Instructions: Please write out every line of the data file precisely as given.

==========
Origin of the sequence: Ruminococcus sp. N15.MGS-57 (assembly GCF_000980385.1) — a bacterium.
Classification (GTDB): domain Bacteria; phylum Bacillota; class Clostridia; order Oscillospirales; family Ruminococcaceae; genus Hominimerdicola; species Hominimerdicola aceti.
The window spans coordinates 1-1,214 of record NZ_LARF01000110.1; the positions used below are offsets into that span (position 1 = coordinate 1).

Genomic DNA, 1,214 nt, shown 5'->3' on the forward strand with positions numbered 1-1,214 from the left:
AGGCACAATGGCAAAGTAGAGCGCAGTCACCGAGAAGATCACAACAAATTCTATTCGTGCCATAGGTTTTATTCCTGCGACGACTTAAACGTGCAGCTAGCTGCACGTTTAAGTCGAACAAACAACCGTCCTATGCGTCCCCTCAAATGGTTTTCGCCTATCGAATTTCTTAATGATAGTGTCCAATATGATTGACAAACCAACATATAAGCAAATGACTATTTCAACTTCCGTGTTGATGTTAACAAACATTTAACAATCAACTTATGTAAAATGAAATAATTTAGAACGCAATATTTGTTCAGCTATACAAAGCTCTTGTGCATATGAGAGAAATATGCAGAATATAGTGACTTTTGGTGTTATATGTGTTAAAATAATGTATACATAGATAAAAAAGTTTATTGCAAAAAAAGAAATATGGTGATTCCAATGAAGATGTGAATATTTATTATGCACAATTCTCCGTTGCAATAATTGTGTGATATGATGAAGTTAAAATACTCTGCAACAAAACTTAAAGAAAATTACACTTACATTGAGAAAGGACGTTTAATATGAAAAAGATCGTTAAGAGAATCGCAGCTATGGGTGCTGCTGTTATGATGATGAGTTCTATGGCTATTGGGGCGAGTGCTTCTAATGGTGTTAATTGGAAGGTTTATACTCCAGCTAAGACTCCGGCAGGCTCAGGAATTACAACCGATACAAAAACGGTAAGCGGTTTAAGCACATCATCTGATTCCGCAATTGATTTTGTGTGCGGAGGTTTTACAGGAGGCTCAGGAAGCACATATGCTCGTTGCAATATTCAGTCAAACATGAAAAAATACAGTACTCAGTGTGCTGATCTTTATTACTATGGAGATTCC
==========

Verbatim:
Origin of the sequence: Ruminococcus sp. N15.MGS-57 (assembly GCF_000980385.1) — a bacterium.
Classification (GTDB): domain Bacteria; phylum Bacillota; class Clostridia; order Oscillospirales; family Ruminococcaceae; genus Hominimerdicola; species Hominimerdicola aceti.
The window spans coordinates 1-1,214 of record NZ_LARF01000110.1; the positions used below are offsets into that span (position 1 = coordinate 1).

Genomic DNA, 1,214 nt, shown 5'->3' on the forward strand with positions numbered 1-1,214 from the left:
AGGCACAATGGCAAAGTAGAGCGCAGTCACCGAGAAGATCACAACAAATTCTATTCGTGCCATAGGTTTTATTCCTGCGACGACTTAAACGTGCAGCTAGCTGCACGTTTAAGTCGAACAAACAACCGTCCTATGCGTCCCCTCAAATGGTTTTCGCCTATCGAATTTCTTAATGATAGTGTCCAATATGATTGACAAACCAACATATAAGCAAATGACTATTTCAACTTCCGTGTTGATGTTAACAAACATTTAACAATCAACTTATGTAAAATGAAATAATTTAGAACGCAATATTTGTTCAGCTATACAAAGCTCTTGTGCATATGAGAGAAATATGCAGAATATAGTGACTTTTGGTGTTATATGTGTTAAAATAATGTATACATAGATAAAAAAGTTTATTGCAAAAAAAGAAATATGGTGATTCCAATGAAGATGTGAATATTTATTATGCACAATTCTCCGTTGCAATAATTGTGTGATATGATGAAGTTAAAATACTCTGCAACAAAACTTAAAGAAAATTACACTTACATTGAGAAAGGACGTTTAATATGAAAAAGATCGTTAAGAGAATCGCAGCTATGGGTGCTGCTGTTATGATGATGAGTTCTATGGCTATTGGGGCGAGTGCTTCTAATGGTGTTAATTGGAAGGTTTATACTCCAGCTAAGACTCCGGCAGGCTCAGGAATTACAACCGATACAAAAACGGTAAGCGGTTTAAGCACATCATCTGATTCCGCAATTGATTTTGTGTGCGGAGGTTTTACAGGAGGCTCAGGAAGCACATATGCTCGTTGCAATATTCAGTCAAACATGAAAAAATACAGTACTCAGTGTGCTGATCTTTATTACTATGGAGATTCC